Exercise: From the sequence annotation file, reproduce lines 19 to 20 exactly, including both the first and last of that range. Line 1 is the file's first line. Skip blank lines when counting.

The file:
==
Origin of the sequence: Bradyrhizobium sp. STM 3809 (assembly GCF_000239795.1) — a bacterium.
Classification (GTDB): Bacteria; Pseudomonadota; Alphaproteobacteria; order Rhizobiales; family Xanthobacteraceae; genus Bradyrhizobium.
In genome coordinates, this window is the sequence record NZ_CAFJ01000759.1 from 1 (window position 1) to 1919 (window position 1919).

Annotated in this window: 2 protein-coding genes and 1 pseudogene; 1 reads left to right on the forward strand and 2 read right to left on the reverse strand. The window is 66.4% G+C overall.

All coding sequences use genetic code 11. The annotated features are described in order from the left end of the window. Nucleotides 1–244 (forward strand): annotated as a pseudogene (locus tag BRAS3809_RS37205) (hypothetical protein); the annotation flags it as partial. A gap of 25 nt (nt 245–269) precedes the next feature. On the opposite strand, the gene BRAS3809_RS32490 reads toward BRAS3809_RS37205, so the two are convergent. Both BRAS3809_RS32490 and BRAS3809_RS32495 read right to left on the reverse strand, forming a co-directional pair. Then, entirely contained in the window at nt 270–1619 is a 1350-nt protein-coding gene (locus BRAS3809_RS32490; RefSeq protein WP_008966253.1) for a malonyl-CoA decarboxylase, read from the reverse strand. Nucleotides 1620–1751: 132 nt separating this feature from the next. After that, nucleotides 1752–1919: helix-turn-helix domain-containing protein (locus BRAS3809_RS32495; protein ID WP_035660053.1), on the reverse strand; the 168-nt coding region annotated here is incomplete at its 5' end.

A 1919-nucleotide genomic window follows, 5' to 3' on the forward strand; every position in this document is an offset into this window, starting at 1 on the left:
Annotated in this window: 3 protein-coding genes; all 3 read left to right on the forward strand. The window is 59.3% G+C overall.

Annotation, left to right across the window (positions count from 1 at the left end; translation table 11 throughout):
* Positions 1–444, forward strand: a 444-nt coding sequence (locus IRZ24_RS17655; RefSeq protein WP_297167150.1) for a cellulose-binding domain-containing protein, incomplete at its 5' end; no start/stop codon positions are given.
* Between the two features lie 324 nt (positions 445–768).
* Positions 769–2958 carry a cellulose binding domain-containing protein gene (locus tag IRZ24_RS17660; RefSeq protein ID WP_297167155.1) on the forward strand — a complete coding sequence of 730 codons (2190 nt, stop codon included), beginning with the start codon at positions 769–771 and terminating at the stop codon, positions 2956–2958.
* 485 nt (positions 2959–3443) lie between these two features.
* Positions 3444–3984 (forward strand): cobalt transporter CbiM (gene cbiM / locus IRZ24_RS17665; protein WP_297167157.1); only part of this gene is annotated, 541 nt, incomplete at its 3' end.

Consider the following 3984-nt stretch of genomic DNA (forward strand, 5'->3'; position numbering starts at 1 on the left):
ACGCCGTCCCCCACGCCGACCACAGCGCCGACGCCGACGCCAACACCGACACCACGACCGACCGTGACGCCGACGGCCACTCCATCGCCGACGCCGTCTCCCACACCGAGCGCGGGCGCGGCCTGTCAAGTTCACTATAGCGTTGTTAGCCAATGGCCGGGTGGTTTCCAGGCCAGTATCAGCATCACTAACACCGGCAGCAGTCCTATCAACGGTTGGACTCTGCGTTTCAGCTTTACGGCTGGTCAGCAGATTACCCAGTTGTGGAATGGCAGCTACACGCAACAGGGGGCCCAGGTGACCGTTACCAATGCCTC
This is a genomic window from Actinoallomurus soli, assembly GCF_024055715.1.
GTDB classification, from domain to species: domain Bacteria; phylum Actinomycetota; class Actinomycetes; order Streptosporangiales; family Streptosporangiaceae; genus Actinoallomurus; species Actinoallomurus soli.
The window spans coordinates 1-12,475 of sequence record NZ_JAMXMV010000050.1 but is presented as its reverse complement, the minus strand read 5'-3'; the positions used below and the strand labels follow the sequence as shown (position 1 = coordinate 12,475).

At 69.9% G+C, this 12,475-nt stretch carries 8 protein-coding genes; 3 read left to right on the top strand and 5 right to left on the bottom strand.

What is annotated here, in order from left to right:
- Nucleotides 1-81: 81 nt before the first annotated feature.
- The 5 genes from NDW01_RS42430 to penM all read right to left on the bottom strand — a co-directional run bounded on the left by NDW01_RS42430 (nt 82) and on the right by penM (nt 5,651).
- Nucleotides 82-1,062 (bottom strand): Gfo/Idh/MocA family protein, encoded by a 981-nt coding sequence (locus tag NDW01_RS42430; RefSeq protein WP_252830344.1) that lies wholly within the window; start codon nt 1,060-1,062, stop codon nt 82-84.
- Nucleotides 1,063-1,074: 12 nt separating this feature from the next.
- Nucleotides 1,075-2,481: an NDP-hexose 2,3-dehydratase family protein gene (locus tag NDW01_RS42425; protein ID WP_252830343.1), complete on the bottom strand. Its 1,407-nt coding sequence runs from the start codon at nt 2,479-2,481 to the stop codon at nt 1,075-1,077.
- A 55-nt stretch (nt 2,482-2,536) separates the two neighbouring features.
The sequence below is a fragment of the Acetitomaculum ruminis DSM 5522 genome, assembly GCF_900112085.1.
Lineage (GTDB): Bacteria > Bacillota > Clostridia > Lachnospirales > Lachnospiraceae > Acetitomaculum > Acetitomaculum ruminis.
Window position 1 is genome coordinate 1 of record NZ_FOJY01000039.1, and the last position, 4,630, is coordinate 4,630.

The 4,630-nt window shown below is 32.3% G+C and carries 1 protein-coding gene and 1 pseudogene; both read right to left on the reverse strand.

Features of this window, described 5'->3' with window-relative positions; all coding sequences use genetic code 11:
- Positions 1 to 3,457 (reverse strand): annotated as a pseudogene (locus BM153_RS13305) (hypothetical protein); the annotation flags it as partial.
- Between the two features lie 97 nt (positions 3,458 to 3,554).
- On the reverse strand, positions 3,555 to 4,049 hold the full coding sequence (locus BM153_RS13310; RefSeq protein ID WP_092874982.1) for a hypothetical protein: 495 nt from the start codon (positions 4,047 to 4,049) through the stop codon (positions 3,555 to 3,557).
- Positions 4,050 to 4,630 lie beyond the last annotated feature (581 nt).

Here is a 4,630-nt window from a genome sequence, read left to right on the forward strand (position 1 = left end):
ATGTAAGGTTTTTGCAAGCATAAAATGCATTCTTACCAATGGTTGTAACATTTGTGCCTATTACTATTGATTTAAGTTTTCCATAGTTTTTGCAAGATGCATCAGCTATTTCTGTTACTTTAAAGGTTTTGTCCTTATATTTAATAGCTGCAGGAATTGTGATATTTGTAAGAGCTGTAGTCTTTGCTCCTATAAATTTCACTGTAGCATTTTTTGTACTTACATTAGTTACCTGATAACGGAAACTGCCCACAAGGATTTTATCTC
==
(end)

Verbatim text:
At 69.9% G+C, this 12,475-nt stretch carries 8 protein-coding genes; 3 read left to right on the top strand and 5 right to left on the bottom strand.

What is annotated here, in order from left to right: